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When Sponsoring International Terrorism Doesn't Count

At National Review Online today I ask a fundamental question that simply must be answered in the minds of Americans going forward.

Are we, the United States, fighting a War on Terror, or are we just fighting a War on al-Qaeda Senior Leadership?

It is in context with a contrast between the latest Iraq Perspectives Project report on Iraq's pre-invasion links to international terrorism and the misleading media coverage on the same.

I hope you will give it a read and, more importantly, ask yourself and those around you, "Are we, the United States, fighting a War on Terror, or are we just fighting a War on al-Qaeda Senior Leadership?"

3 Comments

After reading most of the IPP material, and also many of the articles on the subject, your take on it is by far the most realistic and honest. Even a homeland security publication that I read daily got it "bass-ackwards." You're right, the "no smoking gun" line is parroted and the clear connection between Hussein and his sons with global terrorist activities is shunted aside. Reading the IPP document makes that clear.

Andy McCarthy's closing line is unfortunately so true:

The inexplicable shame of this is why the administration has silently allowed the anti-war Left and its own internal dissenters to solidify the "no connection" lie into a conventional wisdom that has irreparably eroded public support for the war effort.

We have discussed among us that the poor communication of the mission of this Global War on Terrorism, and the confusion of the place the removal of Hussein plays in it, has contributed to the general population's lack of understanding.

In simple terms, of course, this Long War is against Global Terrorism. While that includes the jihad, it also includes all other forms of terrorism. And it includes efforts against state sponsors of terrorism like Chavez. Frankly, if this was a war, simply against the al Qaeda senior leadership, then both Zawahiri and bin Laden would have been captured or killed before now.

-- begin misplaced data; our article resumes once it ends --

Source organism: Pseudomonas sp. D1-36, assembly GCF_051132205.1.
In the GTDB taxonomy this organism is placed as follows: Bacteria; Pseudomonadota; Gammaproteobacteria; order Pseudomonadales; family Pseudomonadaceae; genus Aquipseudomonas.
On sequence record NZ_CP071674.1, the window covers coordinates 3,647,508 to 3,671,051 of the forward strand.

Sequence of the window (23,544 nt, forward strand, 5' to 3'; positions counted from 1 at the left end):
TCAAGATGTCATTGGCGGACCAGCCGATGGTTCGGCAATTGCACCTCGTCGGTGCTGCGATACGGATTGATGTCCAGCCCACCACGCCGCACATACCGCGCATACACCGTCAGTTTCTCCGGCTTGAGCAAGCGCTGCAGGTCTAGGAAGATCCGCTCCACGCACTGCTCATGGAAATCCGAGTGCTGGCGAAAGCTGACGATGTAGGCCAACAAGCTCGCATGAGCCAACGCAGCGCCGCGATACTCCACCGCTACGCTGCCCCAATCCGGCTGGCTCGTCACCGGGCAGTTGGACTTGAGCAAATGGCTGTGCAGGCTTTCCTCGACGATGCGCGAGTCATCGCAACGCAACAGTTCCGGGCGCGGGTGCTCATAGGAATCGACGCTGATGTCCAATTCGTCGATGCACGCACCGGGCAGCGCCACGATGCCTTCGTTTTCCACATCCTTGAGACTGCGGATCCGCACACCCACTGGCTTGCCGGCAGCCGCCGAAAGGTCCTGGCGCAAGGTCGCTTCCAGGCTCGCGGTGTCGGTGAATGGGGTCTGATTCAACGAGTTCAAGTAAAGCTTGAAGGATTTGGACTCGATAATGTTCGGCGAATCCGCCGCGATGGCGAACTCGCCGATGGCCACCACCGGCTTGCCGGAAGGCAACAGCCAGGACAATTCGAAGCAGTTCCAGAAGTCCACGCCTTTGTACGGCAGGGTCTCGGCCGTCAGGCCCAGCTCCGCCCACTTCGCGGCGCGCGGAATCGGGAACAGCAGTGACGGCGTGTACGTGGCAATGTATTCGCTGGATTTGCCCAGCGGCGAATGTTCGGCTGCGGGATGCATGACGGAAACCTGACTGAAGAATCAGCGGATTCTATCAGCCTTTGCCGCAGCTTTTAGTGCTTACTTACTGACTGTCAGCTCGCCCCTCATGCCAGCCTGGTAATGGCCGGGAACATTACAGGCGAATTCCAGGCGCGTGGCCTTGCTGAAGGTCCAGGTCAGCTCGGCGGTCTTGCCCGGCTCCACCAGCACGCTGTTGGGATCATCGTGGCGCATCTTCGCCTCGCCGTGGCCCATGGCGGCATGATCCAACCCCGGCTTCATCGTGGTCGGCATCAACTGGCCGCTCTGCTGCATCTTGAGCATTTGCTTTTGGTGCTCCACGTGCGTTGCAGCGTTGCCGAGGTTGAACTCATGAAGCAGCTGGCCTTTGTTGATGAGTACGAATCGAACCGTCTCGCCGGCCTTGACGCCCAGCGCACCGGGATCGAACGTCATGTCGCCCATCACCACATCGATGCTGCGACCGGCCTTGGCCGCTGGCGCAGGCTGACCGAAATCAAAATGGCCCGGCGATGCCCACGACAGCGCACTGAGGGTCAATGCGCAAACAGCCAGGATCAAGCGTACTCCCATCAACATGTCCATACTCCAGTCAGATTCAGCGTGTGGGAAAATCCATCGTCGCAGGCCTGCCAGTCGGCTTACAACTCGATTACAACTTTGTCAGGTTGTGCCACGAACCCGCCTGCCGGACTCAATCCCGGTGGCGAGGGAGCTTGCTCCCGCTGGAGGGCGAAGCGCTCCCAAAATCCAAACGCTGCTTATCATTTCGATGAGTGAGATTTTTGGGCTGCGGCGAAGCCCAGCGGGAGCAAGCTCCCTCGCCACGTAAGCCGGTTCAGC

The piece on NRO was fantastic, Steve. Keep up the great work

Our enemy is not simply al Qaeda, although they are certainly a part of it. We are fighting what Lt Col (Dr) David Kilcullen has called a "global insurgency". The insurgency consists of many groups, all around the world, who share the common goal of reestablishing the Caliphate and subduing the West. That this may sound fantastic does not make it less so, or less possible that it might well be achieved.

Al Qaeda is at the head of the snake. It is the "top" organization, but this is not a strict hierarchy. Neither Osama bin Laden nor his top aids are vital to its functioning. Killing them would have no more effect on winning the war than the death of Ho Chi Minh in 1968 had in ending the Vietnam War.

The left wants to limit the WOT to a very narrow police action against al Qaeda. They don't even see it as a war, nor do they see the enemy as anything more than terrorists. This is why they see it as a crime problem, rather than as the global insurgency that I believe it to be.

The bottom line is that the new IPP report shows that Saddam was deeply involved in supporting terrorism, whatever his formal links with any one organization.

Thanks to both of you.

I had intended to cite Dr. Kilcullen in the NRO piece, but somehow omitted it. Thanks for mentioning it here, Tom.

Readers can find it here:

Small Wars Journal: Countering Global Insurgency (PDF)